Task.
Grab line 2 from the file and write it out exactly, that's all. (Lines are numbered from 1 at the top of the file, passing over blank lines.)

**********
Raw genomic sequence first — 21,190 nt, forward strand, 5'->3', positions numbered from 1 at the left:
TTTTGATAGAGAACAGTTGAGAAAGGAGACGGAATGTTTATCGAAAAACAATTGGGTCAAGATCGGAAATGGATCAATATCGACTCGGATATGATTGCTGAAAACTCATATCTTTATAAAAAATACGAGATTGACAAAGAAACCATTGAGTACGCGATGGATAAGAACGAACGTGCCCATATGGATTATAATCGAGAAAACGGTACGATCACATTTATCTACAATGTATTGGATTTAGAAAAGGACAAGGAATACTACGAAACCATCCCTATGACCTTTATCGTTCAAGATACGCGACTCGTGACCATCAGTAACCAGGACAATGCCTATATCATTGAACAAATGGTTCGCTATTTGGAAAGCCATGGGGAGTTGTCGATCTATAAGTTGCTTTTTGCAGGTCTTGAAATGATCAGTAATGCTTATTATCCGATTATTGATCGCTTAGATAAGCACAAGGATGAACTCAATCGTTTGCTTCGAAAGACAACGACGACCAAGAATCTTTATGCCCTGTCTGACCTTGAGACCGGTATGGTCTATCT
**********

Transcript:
TTTTGATAGAGAACAGTTGAGAAAGGAGACGGAATGTTTATCGAAAAACAATTGGGTCAAGATCGGAAATGGATCAATATCGACTCGGATATGATTGCTGAAAACTCATATCTTTATAAAAAATACGAGATTGACAAAGAAACCATTGAGTACGCGATGGATAAGAACGAACGTGCCCATATGGATTATAATCGAGAAAACGGTACGATCACATTTATCTACAATGTATTGGATTTAGAAAAGGACAAGGAATACTACGAAACCATCCCTATGACCTTTATCGTTCAAGATACGCGACTCGTGACCATCAGTAACCAGGACAATGCCTATATCATTGAACAAATGGTTCGCTATTTGGAAAGCCATGGGGAGTTGTCGATCTATAAGTTGCTTTTTGCAGGTCTTGAAATGATCAGTAATGCTTATTATCCGATTATTGATCGCTTAGATAAGCACAAGGATGAACTCAATCGTTTGCTTCGAAAGACAACGACGACCAAGAATCTTTATGCCCTGTCTGACCTTGAGACCGGTATGGTCTATCT